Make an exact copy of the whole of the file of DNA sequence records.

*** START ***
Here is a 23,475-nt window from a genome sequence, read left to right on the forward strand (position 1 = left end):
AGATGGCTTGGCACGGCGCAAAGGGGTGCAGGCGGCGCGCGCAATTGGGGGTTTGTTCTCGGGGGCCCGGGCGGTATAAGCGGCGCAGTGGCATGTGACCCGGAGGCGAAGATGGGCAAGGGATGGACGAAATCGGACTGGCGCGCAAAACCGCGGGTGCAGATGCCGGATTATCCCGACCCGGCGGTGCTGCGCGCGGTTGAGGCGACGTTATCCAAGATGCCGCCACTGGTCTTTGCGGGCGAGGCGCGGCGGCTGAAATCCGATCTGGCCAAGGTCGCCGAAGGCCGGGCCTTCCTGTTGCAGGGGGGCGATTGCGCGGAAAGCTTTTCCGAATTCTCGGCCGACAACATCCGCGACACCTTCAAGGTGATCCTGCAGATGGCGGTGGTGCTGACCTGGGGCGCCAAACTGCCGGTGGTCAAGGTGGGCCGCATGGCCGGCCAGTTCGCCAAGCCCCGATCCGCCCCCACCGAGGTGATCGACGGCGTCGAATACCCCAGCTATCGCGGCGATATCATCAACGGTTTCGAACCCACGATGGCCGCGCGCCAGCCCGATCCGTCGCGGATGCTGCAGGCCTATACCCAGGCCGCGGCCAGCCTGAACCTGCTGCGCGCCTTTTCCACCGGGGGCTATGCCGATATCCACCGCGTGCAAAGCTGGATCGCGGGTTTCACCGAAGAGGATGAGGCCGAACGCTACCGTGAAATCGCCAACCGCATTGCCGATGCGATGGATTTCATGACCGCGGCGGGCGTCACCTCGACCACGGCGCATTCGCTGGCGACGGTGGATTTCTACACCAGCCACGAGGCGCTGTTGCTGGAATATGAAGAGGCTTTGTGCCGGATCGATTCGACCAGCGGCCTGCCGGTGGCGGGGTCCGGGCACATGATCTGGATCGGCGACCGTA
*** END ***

Here is a 23,475-nt window from a genome sequence, read left to right on the forward strand (position 1 = left end):
AGATGGCTTGGCACGGCGCAAAGGGGTGCAGGCGGCGCGCGCAATTGGGGGTTTGTTCTCGGGGGCCCGGGCGGTATAAGCGGCGCAGTGGCATGTGACCCGGAGGCGAAGATGGGCAAGGGATGGACGAAATCGGACTGGCGCGCAAAACCGCGGGTGCAGATGCCGGATTATCCCGACCCGGCGGTGCTGCGCGCGGTTGAGGCGACGTTATCCAAGATGCCGCCACTGGTCTTTGCGGGCGAGGCGCGGCGGCTGAAATCCGATCTGGCCAAGGTCGCCGAAGGCCGGGCCTTCCTGTTGCAGGGGGGCGATTGCGCGGAAAGCTTTTCCGAATTCTCGGCCGACAACATCCGCGACACCTTCAAGGTGATCCTGCAGATGGCGGTGGTGCTGACCTGGGGCGCCAAACTGCCGGTGGTCAAGGTGGGCCGCATGGCCGGCCAGTTCGCCAAGCCCCGATCCGCCCCCACCGAGGTGATCGACGGCGTCGAATACCCCAGCTATCGCGGCGATATCATCAACGGTTTCGAACCCACGATGGCCGCGCGCCAGCCCGATCCGTCGCGGATGCTGCAGGCCTATACCCAGGCCGCGGCCAGCCTGAACCTGCTGCGCGCCTTTTCCACCGGGGGCTATGCCGATATCCACCGCGTGCAAAGCTGGATCGCGGGTTTCACCGAAGAGGATGAGGCCGAACGCTACCGTGAAATCGCCAACCGCATTGCCGATGCGATGGATTTCATGACCGCGGCGGGCGTCACCTCGACCACGGCGCATTCGCTGGCGACGGTGGATTTCTACACCAGCCACGAGGCGCTGTTGCTGGAATATGAAGAGGCTTTGTGCCGGATCGATTCGACCAGCGGCCTGCCGGTGGCGGGGTCCGGGCACATGATCTGGATCGGCGACCGTA